8

Firstly, here's my script:

#!/usr/bin/python
import sys, os

sys.path.append('/home/username/python')
sys.path.append("/home/username/python/flup")
sys.path.append("/home/username/python/django")
# more path stuff

os.environ['DJANGO_SETTINGS_MODULE'] = "project.settings"

from django.core.servers.fastcgi import runfastcgi
runfastcgi(method="threaded", daemonize="false")

As was described here.

And here's the error I get when trying to run it from shell:

WSGIServer: missing FastCGI param REQUEST_METHOD required by WSGI!
WSGIServer: missing FastCGI param SERVER_NAME required by WSGI!
WSGIServer: missing FastCGI param SERVER_PORT required by WSGI!
WSGIServer: missing FastCGI param SERVER_PROTOCOL required by WSGI!
Status: 404 NOT FOUND
Content-Type: text/html


<!DOCTYPE HTML PUBLIC "-//W3C//DTD HTML 4.01 Transitional//EN" "http://www.w3.org/TR/html4/loose.dtd">
<html lang="en">
<!-- more html which looks to be the correct output -->

My question is, why aren't those params passed automatically by FastCGI? What am I doing wrong? Running the script from my web server just gives me an internal server error.


Instead of the last two lines of my script, I can use

from flup.server.fcgi import WSGIServer
from django.core.handlers.wsgi import WSGIHandler
WSGIServer(WSGIHandler()).run()

But I still get the exact same error...

  • Why aren't you using mod_wsgi? – S.Lott Apr 29 '09 at 2:08
  • 2
    @S.Lott: Couple years late, but I was on a shared host. Didn't have access to WSGI. – mpen May 25 '11 at 20:14
6

Solved it. This .htaccess file did the trick, for whatever reason. I swear I tried all this before...

AddHandler fcgid-script .fcgi
Options +FollowSymLinks
RewriteEngine On
RewriteBase /
RewriteRule ^(media/.*)$ - [L]
RewriteRule ^(adminmedia/.*)$ - [L]
RewriteCond %{REQUEST_URI} !(cgi-bin/myproject.fcgi)
RewriteRule ^(.*)$ cgi-bin/myproject.fcgi/$1 [L]
| improve this answer | |
2

The script expects those params to be passed as environment variables. Since they are not present in your shell environment, and the script is not running in the apache fastcgi environment (which provides them), it complains.

Do you have access to apache error logs? What do they say?

Does your host have mod_wsgi support? If so, you could use Django's wsgi handler:

import sys
import os

base = os.path.dirname(os.path.abspath(__file__)) + '/..'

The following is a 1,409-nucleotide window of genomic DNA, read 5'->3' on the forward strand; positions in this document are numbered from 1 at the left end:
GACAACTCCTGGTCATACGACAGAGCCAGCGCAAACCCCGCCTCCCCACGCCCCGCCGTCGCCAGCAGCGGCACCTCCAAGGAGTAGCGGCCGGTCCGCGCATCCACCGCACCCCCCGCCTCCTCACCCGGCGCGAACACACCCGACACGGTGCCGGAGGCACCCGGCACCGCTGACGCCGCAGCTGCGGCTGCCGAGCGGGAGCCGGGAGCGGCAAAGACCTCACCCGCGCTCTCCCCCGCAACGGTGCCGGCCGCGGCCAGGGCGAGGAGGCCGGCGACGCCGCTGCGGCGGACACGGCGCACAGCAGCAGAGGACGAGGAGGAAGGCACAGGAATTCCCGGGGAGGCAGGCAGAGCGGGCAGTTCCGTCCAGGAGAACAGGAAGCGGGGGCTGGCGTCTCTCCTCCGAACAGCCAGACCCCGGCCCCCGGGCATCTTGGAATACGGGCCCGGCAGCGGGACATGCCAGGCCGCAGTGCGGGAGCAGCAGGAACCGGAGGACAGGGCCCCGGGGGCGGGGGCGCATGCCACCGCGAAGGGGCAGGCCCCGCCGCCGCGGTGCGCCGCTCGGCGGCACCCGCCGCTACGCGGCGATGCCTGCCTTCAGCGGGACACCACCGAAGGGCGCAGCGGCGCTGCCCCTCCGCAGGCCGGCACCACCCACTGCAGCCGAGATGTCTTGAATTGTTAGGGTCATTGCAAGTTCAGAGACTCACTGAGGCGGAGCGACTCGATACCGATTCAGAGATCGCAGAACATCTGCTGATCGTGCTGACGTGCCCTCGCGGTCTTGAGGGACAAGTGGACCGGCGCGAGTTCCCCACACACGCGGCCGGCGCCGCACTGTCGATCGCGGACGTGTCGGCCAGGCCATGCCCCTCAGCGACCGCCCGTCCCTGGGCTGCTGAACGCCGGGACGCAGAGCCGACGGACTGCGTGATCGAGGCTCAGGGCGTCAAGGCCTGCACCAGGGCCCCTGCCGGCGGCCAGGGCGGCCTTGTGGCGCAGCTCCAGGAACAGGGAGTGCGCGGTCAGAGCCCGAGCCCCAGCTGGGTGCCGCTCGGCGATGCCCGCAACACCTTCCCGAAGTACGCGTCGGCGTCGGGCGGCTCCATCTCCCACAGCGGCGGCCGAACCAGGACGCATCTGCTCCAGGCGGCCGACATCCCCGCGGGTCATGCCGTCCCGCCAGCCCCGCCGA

sys.path.append(base)

os.environ['DJANGO_SETTINGS_MODULE'] = 'yourproject.settings'

import django.core.handlers.wsgi

application = django.core.handlers.wsgi.WSGIHandler()

Further instructions can be found on the modwsgi wiki, and the Django docs.

| improve this answer | |
  • This gives me no output at all when running from shell, and the usual internal server error when running from my browser. I'm not sure if my server supports WSGI, nor do I know how to check. – mpen Apr 29 '09 at 2:27
  • Also, I'm not sure what you mean exactly but "not running in a fastcgi environment". My host claims they support FastCGI, and I can save stuff as .fcgi and have it run... what exactly is going on if it's not FastCGI, and how do I phrase this so I can ask my hosting providers to enable it? – mpen Apr 29 '09 at 2:35
  • What I mean is that Apache passes information to your fastcgi process via environment variables. Your shell does not contain that information unless you specifically add it. Since you did not set those variables in your shell environment when you ran your script from the commandline, your fasgcgi script does not have the information that it requires, hence the error. The error you describe at the commandline is not neccessarily related to whatever error is preventing your script from running under apache. – vezult Apr 29 '09 at 2:43
  • Ohh..right.. commandline = no apache. Well, is there anyway I can get some more feedback than "internal server error", or check what apache modules are installed? – mpen Apr 29 '09 at 4:18

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